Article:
It was a rather cool morning for mid-August, and raining. The woods were soaked and so was I after spending several hours searching for fungi and other subjects to photograph. After changing out of my wet boots and clothes I was preparing to eat lunch and happened to look out the kitchen window.
On a branch of a dead tree was a ruby-throated hummingbird, also quite wet –
This was a female or, more likely, a juvenile bird. Every thirty seconds or so it would fluff its feathers and shake in an effort to get rid of the still-falling rain –
The bird flew over to the feeder hanging from the eave of the house and fed for a while, then back to the dead limb. Meanwhile I’d moved a bit to get a better view. When it again landed on the limb it was facing me, still bearing droplets of rain on its beak –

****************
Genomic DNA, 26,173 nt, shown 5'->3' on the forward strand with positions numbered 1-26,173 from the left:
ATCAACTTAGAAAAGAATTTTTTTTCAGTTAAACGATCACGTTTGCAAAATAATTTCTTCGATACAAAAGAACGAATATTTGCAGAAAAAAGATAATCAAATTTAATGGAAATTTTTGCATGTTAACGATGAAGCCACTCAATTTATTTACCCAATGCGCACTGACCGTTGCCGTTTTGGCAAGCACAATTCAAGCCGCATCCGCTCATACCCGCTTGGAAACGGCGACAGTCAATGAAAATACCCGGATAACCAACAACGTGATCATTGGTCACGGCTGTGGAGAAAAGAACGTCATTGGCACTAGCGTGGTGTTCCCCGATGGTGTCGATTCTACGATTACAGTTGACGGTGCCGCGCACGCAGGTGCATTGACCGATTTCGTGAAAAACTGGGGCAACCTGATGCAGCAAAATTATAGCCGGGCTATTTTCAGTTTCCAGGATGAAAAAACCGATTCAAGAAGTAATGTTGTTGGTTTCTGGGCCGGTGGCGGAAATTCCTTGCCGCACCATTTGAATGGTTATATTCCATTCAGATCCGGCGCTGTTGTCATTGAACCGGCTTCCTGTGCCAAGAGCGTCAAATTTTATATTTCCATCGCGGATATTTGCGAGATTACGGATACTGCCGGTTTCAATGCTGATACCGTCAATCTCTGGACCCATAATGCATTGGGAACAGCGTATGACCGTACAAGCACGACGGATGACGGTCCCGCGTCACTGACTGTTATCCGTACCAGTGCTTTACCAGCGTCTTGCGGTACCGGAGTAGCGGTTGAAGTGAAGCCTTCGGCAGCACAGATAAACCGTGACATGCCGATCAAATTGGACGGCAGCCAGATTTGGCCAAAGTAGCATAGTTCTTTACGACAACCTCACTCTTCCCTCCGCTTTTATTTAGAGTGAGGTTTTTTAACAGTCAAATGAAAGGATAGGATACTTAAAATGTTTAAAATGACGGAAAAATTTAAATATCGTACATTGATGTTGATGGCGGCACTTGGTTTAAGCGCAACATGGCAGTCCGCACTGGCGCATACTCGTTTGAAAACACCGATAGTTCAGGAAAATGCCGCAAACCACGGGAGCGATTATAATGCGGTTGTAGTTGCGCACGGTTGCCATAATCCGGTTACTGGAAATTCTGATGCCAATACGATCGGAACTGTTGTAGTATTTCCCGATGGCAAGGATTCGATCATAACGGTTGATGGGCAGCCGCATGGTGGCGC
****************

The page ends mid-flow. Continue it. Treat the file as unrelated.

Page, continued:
Back to the feeder again – it takes a lot of fuel to keep that little body warm in cool wet weather. And then back to the branch –
The back and forth trips continued until the hummingbird flew up and over the roof of the house.
Two hours later the rain had stopped and the hummingbird had returned to the dead branch. It looked up into the woods behind the house and raised its hackles, perhaps it had seen another of the hummingbirds that visit the feeder –
To the feeder and back and then to spend a long time preening –
This bird was especially tolerant of a close approach which is what led me to conclude, perhaps incorrectly, that it was a young bird rather than an adult female – although, on previous occasions, I’ve sometimes been able to closely approach adult ruby-throats.